Before I delve into today’s post, let me tell you about how I got some unexpected help in my research for it. I am visiting some grandchildren this week, and my granddaughter Kaitlyn offered to help me. Kaitlyn has been bugging me for a few years because she thinks she should have been included in the “Acknowledgements” of my book, Mama Buenger. So now she wants to make sure she gets “acknowledged” if I write another book. I think I may have gotten her “hooked” onto Ancestry.com.
Today’s story starts with a wedding in Frohna. It took place on April 18, 1915. The bride was a Perry County girl by the name of Clara Bremer. She was the daughter of Heinrich and Margaretha (Meyer) (Hilpert) Bremer. In the 1900 census, we see this family shown as the “Von Bremers”. What is really interesting is the fact that the groom is shown as being from Jefferson Davis, Louisiana. His name was William Wedig, and the reason he is in Louisiana is because he was a Lutheran pastor there.
As we backtrack to look at the Wedig family, we find that even though the Wedig name was not one found in Perry County, there is another connection with this area. William Wedig was the son of John and Emilie (Pfau) (Blanken) Wedig. John was a farmer near Wentzville, Missouri. Emilie was born as Emilie Pfau in Germany and apparently married Hermann Blanken in 1872 when she was 18 years old. Here is that Missouri marriage record. We don’t find it in the church records here because it occurred during what we call the Koestering Hole when the marriage and death records of Trinity, Altenburg while Rev. Koestering was serving there are not to be found.
We find a Herman Blanken marrying Lina Gentsch in 1875. We also have Emilie Blanken marrying John Wedig in Wentzville, Missouri in 1886. This has all the looks of a divorce, but I have no documentation for that.
I must backtrack another generation for another interesting situation. Here is Emilie Pfau’s name on a passenger list when her family came to America in 1859 aboard the Magdalene.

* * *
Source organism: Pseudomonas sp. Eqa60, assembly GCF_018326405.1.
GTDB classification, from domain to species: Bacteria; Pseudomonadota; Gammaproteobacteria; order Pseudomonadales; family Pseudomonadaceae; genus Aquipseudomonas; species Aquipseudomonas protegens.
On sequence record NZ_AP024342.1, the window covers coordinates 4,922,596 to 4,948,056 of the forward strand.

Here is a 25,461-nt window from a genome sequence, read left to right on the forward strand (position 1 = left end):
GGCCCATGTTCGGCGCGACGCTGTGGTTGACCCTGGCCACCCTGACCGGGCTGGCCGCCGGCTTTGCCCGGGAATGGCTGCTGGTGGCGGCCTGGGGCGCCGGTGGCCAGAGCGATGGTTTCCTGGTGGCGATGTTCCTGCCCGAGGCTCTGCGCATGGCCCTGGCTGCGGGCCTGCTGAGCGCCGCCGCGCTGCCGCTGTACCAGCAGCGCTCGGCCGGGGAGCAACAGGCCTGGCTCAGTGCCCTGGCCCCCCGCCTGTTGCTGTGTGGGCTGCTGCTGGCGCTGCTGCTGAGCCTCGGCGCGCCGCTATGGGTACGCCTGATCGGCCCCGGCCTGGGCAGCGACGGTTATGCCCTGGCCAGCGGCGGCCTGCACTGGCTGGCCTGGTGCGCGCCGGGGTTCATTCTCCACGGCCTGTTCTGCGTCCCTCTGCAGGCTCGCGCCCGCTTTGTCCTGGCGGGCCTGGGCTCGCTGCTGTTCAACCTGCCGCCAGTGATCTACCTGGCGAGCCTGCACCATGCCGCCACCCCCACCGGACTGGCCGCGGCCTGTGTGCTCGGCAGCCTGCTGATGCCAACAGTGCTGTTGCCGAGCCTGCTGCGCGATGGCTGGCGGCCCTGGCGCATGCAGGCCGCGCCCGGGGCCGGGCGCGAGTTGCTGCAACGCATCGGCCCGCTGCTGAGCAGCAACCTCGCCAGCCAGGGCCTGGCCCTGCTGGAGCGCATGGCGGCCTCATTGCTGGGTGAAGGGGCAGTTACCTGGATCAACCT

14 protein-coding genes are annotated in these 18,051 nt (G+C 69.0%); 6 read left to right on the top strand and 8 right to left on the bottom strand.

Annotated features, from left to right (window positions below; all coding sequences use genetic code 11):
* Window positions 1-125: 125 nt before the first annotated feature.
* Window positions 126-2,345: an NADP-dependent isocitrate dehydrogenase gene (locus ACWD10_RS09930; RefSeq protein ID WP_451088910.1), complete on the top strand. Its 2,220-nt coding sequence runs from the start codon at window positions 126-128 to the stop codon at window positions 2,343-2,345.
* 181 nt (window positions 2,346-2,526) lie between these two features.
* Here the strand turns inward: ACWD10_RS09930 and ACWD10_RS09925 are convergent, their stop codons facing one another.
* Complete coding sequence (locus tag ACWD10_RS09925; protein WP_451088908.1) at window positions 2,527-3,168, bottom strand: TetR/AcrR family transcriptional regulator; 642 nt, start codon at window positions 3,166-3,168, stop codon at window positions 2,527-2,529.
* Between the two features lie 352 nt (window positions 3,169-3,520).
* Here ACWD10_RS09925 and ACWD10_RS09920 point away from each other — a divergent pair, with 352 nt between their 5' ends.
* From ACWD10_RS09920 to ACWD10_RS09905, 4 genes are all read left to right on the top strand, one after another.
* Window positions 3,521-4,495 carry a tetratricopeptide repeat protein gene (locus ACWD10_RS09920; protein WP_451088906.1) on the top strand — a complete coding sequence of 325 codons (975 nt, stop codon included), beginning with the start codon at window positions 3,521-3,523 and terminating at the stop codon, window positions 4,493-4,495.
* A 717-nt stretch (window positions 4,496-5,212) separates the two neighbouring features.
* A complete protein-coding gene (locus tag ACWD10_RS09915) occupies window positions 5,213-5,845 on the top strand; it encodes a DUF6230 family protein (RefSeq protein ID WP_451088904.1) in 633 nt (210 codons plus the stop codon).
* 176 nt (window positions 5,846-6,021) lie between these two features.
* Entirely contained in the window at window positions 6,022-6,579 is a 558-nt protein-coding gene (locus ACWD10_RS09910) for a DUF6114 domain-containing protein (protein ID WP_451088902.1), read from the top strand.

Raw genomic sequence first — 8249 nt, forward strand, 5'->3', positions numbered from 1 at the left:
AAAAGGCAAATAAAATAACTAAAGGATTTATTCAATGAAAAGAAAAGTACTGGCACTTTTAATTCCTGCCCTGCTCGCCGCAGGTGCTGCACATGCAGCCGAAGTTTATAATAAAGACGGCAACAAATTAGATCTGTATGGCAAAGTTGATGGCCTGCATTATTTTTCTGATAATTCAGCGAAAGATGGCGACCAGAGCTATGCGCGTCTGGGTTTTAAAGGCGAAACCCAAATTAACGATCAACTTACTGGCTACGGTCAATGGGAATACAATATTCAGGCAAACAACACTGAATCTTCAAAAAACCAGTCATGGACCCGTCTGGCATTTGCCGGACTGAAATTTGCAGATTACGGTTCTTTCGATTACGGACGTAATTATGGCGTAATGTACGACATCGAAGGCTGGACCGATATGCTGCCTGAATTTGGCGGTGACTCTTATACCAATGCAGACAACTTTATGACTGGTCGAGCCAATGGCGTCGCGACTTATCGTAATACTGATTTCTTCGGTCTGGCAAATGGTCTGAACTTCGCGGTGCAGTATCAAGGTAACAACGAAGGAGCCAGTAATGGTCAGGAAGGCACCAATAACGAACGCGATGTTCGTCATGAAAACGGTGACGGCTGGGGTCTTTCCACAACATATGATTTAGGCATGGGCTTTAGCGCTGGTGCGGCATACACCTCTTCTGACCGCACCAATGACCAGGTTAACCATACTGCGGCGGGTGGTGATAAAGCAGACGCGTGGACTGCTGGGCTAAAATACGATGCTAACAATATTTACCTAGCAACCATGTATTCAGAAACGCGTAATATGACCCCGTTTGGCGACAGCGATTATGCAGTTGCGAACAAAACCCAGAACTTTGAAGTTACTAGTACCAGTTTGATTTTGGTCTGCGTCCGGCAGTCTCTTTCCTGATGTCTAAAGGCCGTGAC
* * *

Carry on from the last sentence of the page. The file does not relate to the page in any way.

You find Gottfried Pfau traveling with three children, including Emilie, and a woman by the name of Amalie Trummann. It is my guess that Gottfried had lost his wife and was coming to America with the woman he would marry when he got here. It is reported that in those days, it was easier to get married in the United States than it was in Germany. This family settled in Perry County and can be found in the 1870 census.
I have no idea how Emilie (Pfau) Blanken got connected to a farmer in St. Charles County. I also do not know how Clara Bremer connected with Rev. Wedig, although we do know he had Perry County roots through his mother.
In the 1910 census, we find William Wedig as a student at Concordia Seminary in St. Louis.
After their marriage in 1915, Clara moved to Jennings, Louisiana which is in Jefferson Davis Parish. William was the pastor of Immanuel Lutheran Church in that city. In the 1920 and 1930 censuses we find Pastor Wedig and Clara living in Pascagoula, Mississippi. Rev. Wedig was serving at Christ Lutheran Church. Here is a drawing of that church.
This congregation is now described as being the oldest active Lutheran congregation in the state of Mississippi. It was established in 1888. Pascagoula is located right on the Gulf of Mexico. While they were there, two hurricanes went through that area. Also, if they were there in 1916, they would have gone through a very bad hurricane in which ten people lost their lives.
In 1940, Rev. Wedig was pastor of a Lutheran church in Jackson, Mississippi. I was unable to find a time of death for William, but I think it was before 1967, when Clara died in New Orleans, Louisiana. I believe she was there living with her son, William F. Wedig, and most likely she was a widow. William F. Wedig followed in his father’s footsteps and became a Lutheran pastor. Here is a photo of Rev. Wm. F. Wedig with a confirmation class in 1954 at St. Paul Lutheran Church in New Orleans.
I found a story that said Rev. William F. Wedig was a speaker at the dedication of the new church in Milton, Florida in 1966. Since he performed this function, it would not surprise me if he was in some official position in the Southern District of the LCMS, possibly the District President.
I find it unusual that a pastor served his entire career in the South. That is not exactly a stronghold of Lutheranism. I admire the Wedig family for their dedication to bring the Gospel to people in this part of the country.